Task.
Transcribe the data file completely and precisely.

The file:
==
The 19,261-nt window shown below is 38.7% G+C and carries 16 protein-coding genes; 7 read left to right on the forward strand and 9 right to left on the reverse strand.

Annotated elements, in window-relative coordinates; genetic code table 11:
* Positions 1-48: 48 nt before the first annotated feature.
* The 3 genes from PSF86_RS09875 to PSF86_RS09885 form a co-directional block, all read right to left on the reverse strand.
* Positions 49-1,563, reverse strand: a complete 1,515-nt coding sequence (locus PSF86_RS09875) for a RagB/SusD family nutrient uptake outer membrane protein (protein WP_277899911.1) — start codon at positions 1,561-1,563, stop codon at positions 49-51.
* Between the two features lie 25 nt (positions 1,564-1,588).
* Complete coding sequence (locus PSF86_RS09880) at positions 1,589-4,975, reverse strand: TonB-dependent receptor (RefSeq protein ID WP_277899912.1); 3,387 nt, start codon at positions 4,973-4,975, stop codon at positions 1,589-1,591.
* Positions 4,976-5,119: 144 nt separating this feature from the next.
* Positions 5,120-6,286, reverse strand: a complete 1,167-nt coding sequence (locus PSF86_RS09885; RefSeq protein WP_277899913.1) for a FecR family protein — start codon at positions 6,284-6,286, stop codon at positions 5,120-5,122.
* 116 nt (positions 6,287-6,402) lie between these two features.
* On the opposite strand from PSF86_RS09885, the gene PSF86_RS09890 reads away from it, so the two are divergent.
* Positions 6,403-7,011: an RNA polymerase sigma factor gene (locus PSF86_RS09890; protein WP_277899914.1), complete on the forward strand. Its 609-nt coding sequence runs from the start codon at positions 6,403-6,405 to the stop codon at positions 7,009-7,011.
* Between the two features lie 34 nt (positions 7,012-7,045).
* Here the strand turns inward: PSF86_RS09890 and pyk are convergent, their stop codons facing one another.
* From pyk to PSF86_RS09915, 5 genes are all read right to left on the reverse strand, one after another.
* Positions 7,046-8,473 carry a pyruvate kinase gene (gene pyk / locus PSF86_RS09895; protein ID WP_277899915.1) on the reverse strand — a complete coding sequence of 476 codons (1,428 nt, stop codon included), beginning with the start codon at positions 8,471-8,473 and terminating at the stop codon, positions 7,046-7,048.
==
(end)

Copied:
The 19,261-nt window shown below is 38.7% G+C and carries 16 protein-coding genes; 7 read left to right on the forward strand and 9 right to left on the reverse strand.

Annotated elements, in window-relative coordinates; genetic code table 11:
* Positions 1-48: 48 nt before the first annotated feature.
* The 3 genes from PSF86_RS09875 to PSF86_RS09885 form a co-directional block, all read right to left on the reverse strand.
* Positions 49-1,563, reverse strand: a complete 1,515-nt coding sequence (locus PSF86_RS09875) for a RagB/SusD family nutrient uptake outer membrane protein (protein WP_277899911.1) — start codon at positions 1,561-1,563, stop codon at positions 49-51.
* Between the two features lie 25 nt (positions 1,564-1,588).
* Complete coding sequence (locus PSF86_RS09880) at positions 1,589-4,975, reverse strand: TonB-dependent receptor (RefSeq protein ID WP_277899912.1); 3,387 nt, start codon at positions 4,973-4,975, stop codon at positions 1,589-1,591.
* Positions 4,976-5,119: 144 nt separating this feature from the next.
* Positions 5,120-6,286, reverse strand: a complete 1,167-nt coding sequence (locus PSF86_RS09885; RefSeq protein WP_277899913.1) for a FecR family protein — start codon at positions 6,284-6,286, stop codon at positions 5,120-5,122.
* 116 nt (positions 6,287-6,402) lie between these two features.
* On the opposite strand from PSF86_RS09885, the gene PSF86_RS09890 reads away from it, so the two are divergent.
* Positions 6,403-7,011: an RNA polymerase sigma factor gene (locus PSF86_RS09890; protein WP_277899914.1), complete on the forward strand. Its 609-nt coding sequence runs from the start codon at positions 6,403-6,405 to the stop codon at positions 7,009-7,011.
* Between the two features lie 34 nt (positions 7,012-7,045).
* Here the strand turns inward: PSF86_RS09890 and pyk are convergent, their stop codons facing one another.
* From pyk to PSF86_RS09915, 5 genes are all read right to left on the reverse strand, one after another.
* Positions 7,046-8,473 carry a pyruvate kinase gene (gene pyk / locus PSF86_RS09895; protein ID WP_277899915.1) on the reverse strand — a complete coding sequence of 476 codons (1,428 nt, stop codon included), beginning with the start codon at positions 8,471-8,473 and terminating at the stop codon, positions 7,046-7,048.